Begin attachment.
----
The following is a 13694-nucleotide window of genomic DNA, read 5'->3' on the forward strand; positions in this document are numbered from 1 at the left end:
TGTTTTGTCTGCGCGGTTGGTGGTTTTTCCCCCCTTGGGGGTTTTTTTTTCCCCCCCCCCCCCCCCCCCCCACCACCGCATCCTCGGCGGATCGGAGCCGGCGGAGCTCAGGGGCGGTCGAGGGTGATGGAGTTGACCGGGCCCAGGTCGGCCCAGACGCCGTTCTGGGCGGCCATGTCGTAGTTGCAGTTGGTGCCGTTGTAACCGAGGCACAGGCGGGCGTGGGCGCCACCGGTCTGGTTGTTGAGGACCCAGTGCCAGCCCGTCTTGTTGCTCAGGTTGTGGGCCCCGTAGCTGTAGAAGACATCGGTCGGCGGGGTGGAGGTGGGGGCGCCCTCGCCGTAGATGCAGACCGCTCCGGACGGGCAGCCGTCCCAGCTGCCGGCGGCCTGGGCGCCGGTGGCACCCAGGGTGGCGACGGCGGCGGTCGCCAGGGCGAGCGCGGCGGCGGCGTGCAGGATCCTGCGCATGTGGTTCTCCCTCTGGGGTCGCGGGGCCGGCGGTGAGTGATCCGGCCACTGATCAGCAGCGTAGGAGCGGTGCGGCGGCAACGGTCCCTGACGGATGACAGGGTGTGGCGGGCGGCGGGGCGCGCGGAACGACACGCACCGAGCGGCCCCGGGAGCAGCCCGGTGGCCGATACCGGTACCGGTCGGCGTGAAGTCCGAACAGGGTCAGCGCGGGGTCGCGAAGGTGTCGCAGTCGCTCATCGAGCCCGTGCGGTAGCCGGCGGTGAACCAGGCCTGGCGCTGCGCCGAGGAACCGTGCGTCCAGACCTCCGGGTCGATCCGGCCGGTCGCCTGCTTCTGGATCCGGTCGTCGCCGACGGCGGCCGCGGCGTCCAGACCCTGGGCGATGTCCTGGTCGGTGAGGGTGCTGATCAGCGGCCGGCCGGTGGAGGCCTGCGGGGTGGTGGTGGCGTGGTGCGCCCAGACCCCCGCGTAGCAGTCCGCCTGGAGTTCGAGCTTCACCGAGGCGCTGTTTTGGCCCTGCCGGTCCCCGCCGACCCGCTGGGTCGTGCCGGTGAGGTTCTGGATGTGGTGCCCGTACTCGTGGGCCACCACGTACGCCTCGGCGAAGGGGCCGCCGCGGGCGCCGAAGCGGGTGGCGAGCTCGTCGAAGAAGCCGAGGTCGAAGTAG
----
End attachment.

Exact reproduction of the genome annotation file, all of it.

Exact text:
The following is a 13694-nucleotide window of genomic DNA, read 5'->3' on the forward strand; positions in this document are numbered from 1 at the left end:
TGTTTTGTCTGCGCGGTTGGTGGTTTTTCCCCCCTTGGGGGTTTTTTTTTCCCCCCCCCCCCCCCCCCCCCACCACCGCATCCTCGGCGGATCGGAGCCGGCGGAGCTCAGGGGCGGTCGAGGGTGATGGAGTTGACCGGGCCCAGGTCGGCCCAGACGCCGTTCTGGGCGGCCATGTCGTAGTTGCAGTTGGTGCCGTTGTAACCGAGGCACAGGCGGGCGTGGGCGCCACCGGTCTGGTTGTTGAGGACCCAGTGCCAGCCCGTCTTGTTGCTCAGGTTGTGGGCCCCGTAGCTGTAGAAGACATCGGTCGGCGGGGTGGAGGTGGGGGCGCCCTCGCCGTAGATGCAGACCGCTCCGGACGGGCAGCCGTCCCAGCTGCCGGCGGCCTGGGCGCCGGTGGCACCCAGGGTGGCGACGGCGGCGGTCGCCAGGGCGAGCGCGGCGGCGGCGTGCAGGATCCTGCGCATGTGGTTCTCCCTCTGGGGTCGCGGGGCCGGCGGTGAGTGATCCGGCCACTGATCAGCAGCGTAGGAGCGGTGCGGCGGCAACGGTCCCTGACGGATGACAGGGTGTGGCGGGCGGCGGGGCGCGCGGAACGACACGCACCGAGCGGCCCCGGGAGCAGCCCGGTGGCCGATACCGGTACCGGTCGGCGTGAAGTCCGAACAGGGTCAGCGCGGGGTCGCGAAGGTGTCGCAGTCGCTCATCGAGCCCGTGCGGTAGCCGGCGGTGAACCAGGCCTGGCGCTGCGCCGAGGAACCGTGCGTCCAGACCTCCGGGTCGATCCGGCCGGTCGCCTGCTTCTGGATCCGGTCGTCGCCGACGGCGGCCGCGGCGTCCAGACCCTGGGCGATGTCCTGGTCGGTGAGGGTGCTGATCAGCGGCCGGCCGGTGGAGGCCTGCGGGGTGGTGGTGGCGTGGTGCGCCCAGACCCCCGCGTAGCAGTCCGCCTGGAGTTCGAGCTTCACCGAGGCGCTGTTTTGGCCCTGCCGGTCCCCGCCGACCCGCTGGGTCGTGCCGGTGAGGTTCTGGATGTGGTGCCCGTACTCGTGGGCCACCACGTACGCCTCGGCGAAGGGGCCGCCGCGGGCGCCGAAGCGGGTGGCGAGCTCGTCGAAGAAGCCGAGGTCGAAGTAG